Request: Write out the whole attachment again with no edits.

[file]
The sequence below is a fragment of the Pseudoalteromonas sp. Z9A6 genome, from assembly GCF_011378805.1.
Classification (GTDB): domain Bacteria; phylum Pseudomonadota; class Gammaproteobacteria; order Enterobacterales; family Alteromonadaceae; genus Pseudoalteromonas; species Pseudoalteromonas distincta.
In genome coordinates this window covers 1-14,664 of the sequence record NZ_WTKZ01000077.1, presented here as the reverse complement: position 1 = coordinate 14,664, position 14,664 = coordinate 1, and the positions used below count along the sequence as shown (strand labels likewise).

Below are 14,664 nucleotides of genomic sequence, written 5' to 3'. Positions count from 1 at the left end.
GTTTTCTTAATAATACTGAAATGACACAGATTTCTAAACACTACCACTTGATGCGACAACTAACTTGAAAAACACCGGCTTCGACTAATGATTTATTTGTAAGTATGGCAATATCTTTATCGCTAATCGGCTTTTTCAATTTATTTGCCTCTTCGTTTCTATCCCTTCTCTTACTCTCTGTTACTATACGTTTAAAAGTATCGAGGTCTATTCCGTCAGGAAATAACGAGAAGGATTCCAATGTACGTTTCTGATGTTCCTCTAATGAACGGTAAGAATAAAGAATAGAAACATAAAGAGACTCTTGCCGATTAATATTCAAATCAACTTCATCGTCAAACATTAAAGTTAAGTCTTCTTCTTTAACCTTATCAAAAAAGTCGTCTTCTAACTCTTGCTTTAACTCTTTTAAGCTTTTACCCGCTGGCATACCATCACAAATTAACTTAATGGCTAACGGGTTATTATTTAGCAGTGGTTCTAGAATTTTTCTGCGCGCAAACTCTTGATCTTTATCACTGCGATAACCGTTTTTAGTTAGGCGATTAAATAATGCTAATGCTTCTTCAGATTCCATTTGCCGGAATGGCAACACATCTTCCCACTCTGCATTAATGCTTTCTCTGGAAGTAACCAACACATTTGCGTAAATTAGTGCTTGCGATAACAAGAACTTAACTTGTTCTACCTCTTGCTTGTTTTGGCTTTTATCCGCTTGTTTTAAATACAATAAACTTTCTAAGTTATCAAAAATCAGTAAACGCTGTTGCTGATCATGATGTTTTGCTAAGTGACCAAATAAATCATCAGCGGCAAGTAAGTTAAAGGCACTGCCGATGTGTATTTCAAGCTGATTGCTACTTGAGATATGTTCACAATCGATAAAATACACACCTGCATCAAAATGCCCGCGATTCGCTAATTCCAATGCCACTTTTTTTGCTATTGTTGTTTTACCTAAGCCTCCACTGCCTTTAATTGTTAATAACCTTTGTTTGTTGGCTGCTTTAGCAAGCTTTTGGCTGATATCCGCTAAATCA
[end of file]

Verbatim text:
The sequence below is a fragment of the Pseudoalteromonas sp. Z9A6 genome, from assembly GCF_011378805.1.
Classification (GTDB): domain Bacteria; phylum Pseudomonadota; class Gammaproteobacteria; order Enterobacterales; family Alteromonadaceae; genus Pseudoalteromonas; species Pseudoalteromonas distincta.
In genome coordinates this window covers 1-14,664 of the sequence record NZ_WTKZ01000077.1, presented here as the reverse complement: position 1 = coordinate 14,664, position 14,664 = coordinate 1, and the positions used below count along the sequence as shown (strand labels likewise).

Below are 14,664 nucleotides of genomic sequence, written 5' to 3'. Positions count from 1 at the left end.
GTTTTCTTAATAATACTGAAATGACACAGATTTCTAAACACTACCACTTGATGCGACAACTAACTTGAAAAACACCGGCTTCGACTAATGATTTATTTGTAAGTATGGCAATATCTTTATCGCTAATCGGCTTTTTCAATTTATTTGCCTCTTCGTTTCTATCCCTTCTCTTACTCTCTGTTACTATACGTTTAAAAGTATCGAGGTCTATTCCGTCAGGAAATAACGAGAAGGATTCCAATGTACGTTTCTGATGTTCCTCTAATGAACGGTAAGAATAAAGAATAGAAACATAAAGAGACTCTTGCCGATTAATATTCAAATCAACTTCATCGTCAAACATTAAAGTTAAGTCTTCTTCTTTAACCTTATCAAAAAAGTCGTCTTCTAACTCTTGCTTTAACTCTTTTAAGCTTTTACCCGCTGGCATACCATCACAAATTAACTTAATGGCTAACGGGTTATTATTTAGCAGTGGTTCTAGAATTTTTCTGCGCGCAAACTCTTGATCTTTATCACTGCGATAACCGTTTTTAGTTAGGCGATTAAATAATGCTAATGCTTCTTCAGATTCCATTTGCCGGAATGGCAACACATCTTCCCACTCTGCATTAATGCTTTCTCTGGAAGTAACCAACACATTTGCGTAAATTAGTGCTTGCGATAACAAGAACTTAACTTGTTCTACCTCTTGCTTGTTTTGGCTTTTATCCGCTTGTTTTAAATACAATAAACTTTCTAAGTTATCAAAAATCAGTAAACGCTGTTGCTGATCATGATGTTTTGCTAAGTGACCAAATAAATCATCAGCGGCAAGTAAGTTAAAGGCACTGCCGATGTGTATTTCAAGCTGATTGCTACTTGAGATATGTTCACAATCGATAAAATACACACCTGCATCAAAATGCCCGCGATTCGCTAATTCCAATGCCACTTTTTTTGCTATTGTTGTTTTACCTAAGCCTCCACTGCCTTTAATTGTTAATAACCTTTGTTTGTTGGCTGCTTTAGCAAGCTTTTGGCTGATATCCGCTAAATCA